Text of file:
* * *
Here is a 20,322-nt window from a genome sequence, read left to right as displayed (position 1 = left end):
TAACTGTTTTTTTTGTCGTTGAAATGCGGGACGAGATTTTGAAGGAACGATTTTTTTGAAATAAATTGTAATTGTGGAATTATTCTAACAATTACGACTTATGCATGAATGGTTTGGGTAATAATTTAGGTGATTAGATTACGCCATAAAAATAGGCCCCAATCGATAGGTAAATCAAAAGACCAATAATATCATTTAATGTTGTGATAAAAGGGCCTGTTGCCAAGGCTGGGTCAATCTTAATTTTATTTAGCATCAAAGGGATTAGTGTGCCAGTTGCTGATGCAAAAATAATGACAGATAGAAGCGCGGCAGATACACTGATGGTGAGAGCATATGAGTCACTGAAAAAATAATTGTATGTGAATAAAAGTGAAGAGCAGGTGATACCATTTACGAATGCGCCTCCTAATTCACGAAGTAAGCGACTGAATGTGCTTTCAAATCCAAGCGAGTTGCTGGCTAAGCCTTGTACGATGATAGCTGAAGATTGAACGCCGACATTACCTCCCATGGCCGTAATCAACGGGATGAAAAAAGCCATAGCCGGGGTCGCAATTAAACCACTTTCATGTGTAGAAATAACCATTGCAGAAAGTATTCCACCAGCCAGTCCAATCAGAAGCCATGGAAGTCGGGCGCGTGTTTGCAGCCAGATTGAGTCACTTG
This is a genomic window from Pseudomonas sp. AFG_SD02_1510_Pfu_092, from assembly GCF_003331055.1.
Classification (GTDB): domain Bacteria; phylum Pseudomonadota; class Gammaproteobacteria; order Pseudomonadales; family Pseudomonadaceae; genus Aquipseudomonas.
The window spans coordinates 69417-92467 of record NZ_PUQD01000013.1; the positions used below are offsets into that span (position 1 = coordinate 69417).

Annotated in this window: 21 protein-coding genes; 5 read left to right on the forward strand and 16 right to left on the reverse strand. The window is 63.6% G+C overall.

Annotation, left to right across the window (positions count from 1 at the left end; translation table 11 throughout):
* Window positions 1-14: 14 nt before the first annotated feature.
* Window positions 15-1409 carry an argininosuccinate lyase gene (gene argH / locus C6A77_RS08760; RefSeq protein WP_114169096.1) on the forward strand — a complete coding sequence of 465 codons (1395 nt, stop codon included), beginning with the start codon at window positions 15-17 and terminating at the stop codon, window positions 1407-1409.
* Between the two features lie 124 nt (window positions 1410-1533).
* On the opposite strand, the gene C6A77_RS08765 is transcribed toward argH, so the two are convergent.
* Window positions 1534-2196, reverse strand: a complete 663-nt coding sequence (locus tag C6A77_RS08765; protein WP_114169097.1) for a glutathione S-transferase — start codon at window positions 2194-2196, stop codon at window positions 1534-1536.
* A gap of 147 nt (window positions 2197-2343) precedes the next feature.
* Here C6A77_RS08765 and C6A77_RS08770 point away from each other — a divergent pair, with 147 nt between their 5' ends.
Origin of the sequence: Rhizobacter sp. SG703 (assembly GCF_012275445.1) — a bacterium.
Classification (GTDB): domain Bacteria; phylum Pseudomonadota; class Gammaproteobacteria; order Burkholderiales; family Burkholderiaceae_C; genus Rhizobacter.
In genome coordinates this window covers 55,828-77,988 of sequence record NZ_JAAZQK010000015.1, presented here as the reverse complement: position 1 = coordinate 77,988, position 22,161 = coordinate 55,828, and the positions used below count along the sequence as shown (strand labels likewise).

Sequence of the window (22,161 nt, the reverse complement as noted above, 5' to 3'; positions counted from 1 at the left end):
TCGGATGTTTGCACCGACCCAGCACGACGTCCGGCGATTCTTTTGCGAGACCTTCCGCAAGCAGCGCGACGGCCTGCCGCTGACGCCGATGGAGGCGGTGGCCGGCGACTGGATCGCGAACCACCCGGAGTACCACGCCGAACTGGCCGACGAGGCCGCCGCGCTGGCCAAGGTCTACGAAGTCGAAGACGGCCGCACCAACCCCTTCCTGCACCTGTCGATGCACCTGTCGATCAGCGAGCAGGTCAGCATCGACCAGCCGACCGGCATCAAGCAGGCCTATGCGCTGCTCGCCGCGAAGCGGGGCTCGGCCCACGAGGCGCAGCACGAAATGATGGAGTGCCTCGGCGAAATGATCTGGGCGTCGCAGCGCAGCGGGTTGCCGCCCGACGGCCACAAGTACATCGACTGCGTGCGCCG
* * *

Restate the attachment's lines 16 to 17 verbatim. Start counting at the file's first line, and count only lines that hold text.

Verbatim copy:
Classification (GTDB): domain Bacteria; phylum Pseudomonadota; class Gammaproteobacteria; order Burkholderiales; family Burkholderiaceae_C; genus Rhizobacter.
In genome coordinates this window covers 55,828-77,988 of sequence record NZ_JAAZQK010000015.1, presented here as the reverse complement: position 1 = coordinate 77,988, position 22,161 = coordinate 55,828, and the positions used below count along the sequence as shown (strand labels likewise).